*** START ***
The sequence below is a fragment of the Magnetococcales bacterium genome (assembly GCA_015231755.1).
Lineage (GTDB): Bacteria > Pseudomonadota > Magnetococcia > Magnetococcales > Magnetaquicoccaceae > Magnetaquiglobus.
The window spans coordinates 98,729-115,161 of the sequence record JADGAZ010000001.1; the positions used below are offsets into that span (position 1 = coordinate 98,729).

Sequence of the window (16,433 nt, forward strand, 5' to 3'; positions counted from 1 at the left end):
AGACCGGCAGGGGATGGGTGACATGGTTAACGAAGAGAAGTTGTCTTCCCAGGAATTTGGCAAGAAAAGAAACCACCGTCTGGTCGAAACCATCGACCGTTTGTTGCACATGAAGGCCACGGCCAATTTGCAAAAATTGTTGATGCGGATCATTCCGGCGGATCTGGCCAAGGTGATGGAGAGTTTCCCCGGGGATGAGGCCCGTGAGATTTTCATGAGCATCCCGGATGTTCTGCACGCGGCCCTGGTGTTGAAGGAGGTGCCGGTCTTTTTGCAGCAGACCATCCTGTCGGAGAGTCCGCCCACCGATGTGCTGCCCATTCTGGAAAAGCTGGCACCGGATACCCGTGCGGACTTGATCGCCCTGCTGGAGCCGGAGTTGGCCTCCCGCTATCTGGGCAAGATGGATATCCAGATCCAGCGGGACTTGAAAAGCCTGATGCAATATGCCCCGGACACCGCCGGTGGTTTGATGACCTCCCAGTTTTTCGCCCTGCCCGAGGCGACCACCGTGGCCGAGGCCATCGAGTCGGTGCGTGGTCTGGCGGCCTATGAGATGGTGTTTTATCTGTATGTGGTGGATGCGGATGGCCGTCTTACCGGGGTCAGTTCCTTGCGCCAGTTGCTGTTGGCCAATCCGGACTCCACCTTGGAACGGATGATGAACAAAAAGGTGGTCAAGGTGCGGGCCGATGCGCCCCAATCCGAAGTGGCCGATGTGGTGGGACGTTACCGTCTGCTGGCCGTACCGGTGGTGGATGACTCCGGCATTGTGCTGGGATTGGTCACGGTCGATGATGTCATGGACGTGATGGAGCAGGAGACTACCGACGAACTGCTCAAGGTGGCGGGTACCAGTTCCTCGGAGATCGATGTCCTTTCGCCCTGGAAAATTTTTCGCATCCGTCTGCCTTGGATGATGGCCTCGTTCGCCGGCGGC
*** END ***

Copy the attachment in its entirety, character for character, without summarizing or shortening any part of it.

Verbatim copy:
The sequence below is a fragment of the Magnetococcales bacterium genome (assembly GCA_015231755.1).
Lineage (GTDB): Bacteria > Pseudomonadota > Magnetococcia > Magnetococcales > Magnetaquicoccaceae > Magnetaquiglobus.
The window spans coordinates 98,729-115,161 of the sequence record JADGAZ010000001.1; the positions used below are offsets into that span (position 1 = coordinate 98,729).

Sequence of the window (16,433 nt, forward strand, 5' to 3'; positions counted from 1 at the left end):
AGACCGGCAGGGGATGGGTGACATGGTTAACGAAGAGAAGTTGTCTTCCCAGGAATTTGGCAAGAAAAGAAACCACCGTCTGGTCGAAACCATCGACCGTTTGTTGCACATGAAGGCCACGGCCAATTTGCAAAAATTGTTGATGCGGATCATTCCGGCGGATCTGGCCAAGGTGATGGAGAGTTTCCCCGGGGATGAGGCCCGTGAGATTTTCATGAGCATCCCGGATGTTCTGCACGCGGCCCTGGTGTTGAAGGAGGTGCCGGTCTTTTTGCAGCAGACCATCCTGTCGGAGAGTCCGCCCACCGATGTGCTGCCCATTCTGGAAAAGCTGGCACCGGATACCCGTGCGGACTTGATCGCCCTGCTGGAGCCGGAGTTGGCCTCCCGCTATCTGGGCAAGATGGATATCCAGATCCAGCGGGACTTGAAAAGCCTGATGCAATATGCCCCGGACACCGCCGGTGGTTTGATGACCTCCCAGTTTTTCGCCCTGCCCGAGGCGACCACCGTGGCCGAGGCCATCGAGTCGGTGCGTGGTCTGGCGGCCTATGAGATGGTGTTTTATCTGTATGTGGTGGATGCGGATGGCCGTCTTACCGGGGTCAGTTCCTTGCGCCAGTTGCTGTTGGCCAATCCGGACTCCACCTTGGAACGGATGATGAACAAAAAGGTGGTCAAGGTGCGGGCCGATGCGCCCCAATCCGAAGTGGCCGATGTGGTGGGACGTTACCGTCTGCTGGCCGTACCGGTGGTGGATGACTCCGGCATTGTGCTGGGATTGGTCACGGTCGATGATGTCATGGACGTGATGGAGCAGGAGACTACCGACGAACTGCTCAAGGTGGCGGGTACCAGTTCCTCGGAGATCGATGTCCTTTCGCCCTGGAAAATTTTTCGCATCCGTCTGCCTTGGATGATGGCCTCGTTCGCCGGCGGC